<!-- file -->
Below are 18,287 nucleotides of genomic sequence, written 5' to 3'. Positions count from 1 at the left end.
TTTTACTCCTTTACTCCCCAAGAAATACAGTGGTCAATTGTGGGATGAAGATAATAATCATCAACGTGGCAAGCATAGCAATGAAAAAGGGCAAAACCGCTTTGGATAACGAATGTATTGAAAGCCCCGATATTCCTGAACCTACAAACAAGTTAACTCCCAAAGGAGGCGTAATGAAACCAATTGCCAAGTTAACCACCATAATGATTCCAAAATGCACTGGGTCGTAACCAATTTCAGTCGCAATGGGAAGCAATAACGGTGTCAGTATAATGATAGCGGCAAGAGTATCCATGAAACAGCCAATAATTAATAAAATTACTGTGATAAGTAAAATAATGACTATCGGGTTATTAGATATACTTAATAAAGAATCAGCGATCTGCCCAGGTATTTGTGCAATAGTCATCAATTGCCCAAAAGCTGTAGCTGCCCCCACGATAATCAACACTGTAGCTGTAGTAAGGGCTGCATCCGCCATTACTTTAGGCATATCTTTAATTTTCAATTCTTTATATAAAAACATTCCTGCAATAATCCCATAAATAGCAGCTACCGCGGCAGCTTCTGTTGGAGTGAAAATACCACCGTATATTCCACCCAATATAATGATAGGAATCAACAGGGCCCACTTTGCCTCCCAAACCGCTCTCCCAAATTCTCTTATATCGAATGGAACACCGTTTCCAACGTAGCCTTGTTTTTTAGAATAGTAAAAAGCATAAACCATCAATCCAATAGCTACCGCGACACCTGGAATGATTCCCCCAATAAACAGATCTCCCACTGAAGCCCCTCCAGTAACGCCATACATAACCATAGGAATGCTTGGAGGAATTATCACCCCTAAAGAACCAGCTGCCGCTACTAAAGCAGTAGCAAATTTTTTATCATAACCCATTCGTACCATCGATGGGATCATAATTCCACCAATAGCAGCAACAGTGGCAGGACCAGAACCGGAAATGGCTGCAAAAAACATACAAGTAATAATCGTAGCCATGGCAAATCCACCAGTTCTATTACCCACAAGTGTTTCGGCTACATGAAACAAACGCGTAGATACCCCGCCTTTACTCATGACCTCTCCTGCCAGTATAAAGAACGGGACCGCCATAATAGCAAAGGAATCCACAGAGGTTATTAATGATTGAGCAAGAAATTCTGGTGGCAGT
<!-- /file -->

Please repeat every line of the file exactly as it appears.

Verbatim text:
Below are 18,287 nucleotides of genomic sequence, written 5' to 3'. Positions count from 1 at the left end.
TTTTACTCCTTTACTCCCCAAGAAATACAGTGGTCAATTGTGGGATGAAGATAATAATCATCAACGTGGCAAGCATAGCAATGAAAAAGGGCAAAACCGCTTTGGATAACGAATGTATTGAAAGCCCCGATATTCCTGAACCTACAAACAAGTTAACTCCCAAAGGAGGCGTAATGAAACCAATTGCCAAGTTAACCACCATAATGATTCCAAAATGCACTGGGTCGTAACCAATTTCAGTCGCAATGGGAAGCAATAACGGTGTCAGTATAATGATAGCGGCAAGAGTATCCATGAAACAGCCAATAATTAATAAAATTACTGTGATAAGTAAAATAATGACTATCGGGTTATTAGATATACTTAATAAAGAATCAGCGATCTGCCCAGGTATTTGTGCAATAGTCATCAATTGCCCAAAAGCTGTAGCTGCCCCCACGATAATCAACACTGTAGCTGTAGTAAGGGCTGCATCCGCCATTACTTTAGGCATATCTTTAATTTTCAATTCTTTATATAAAAACATTCCTGCAATAATCCCATAAATAGCAGCTACCGCGGCAGCTTCTGTTGGAGTGAAAATACCACCGTATATTCCACCCAATATAATGATAGGAATCAACAGGGCCCACTTTGCCTCCCAAACCGCTCTCCCAAATTCTCTTATATCGAATGGAACACCGTTTCCAACGTAGCCTTGTTTTTTAGAATAGTAAAAAGCATAAACCATCAATCCAATAGCTACCGCGACACCTGGAATGATTCCCCCAATAAACAGATCTCCCACTGAAGCCCCTCCAGTAACGCCATACATAACCATAGGAATGCTTGGAGGAATTATCACCCCTAAAGAACCAGCTGCCGCTACTAAAGCAGTAGCAAATTTTTTATCATAACCCATTCGTACCATCGATGGGATCATAATTCCACCAATAGCAGCAACAGTGGCAGGACCAGAACCGGAAATGGCTGCAAAAAACATACAAGTAATAATCGTAGCCATGGCAAATCCACCAGTTCTATTACCCACAAGTGTTTCGGCTACATGAAACAAACGCGTAGATACCCCGCCTTTACTCATGACCTCTCCTGCCAGTATAAAGAACGGGACCGCCATAATAGCAAAGGAATCCACAGAGGTTATTAATGATTGAGCAAGAAATTCTGGTGGCAGT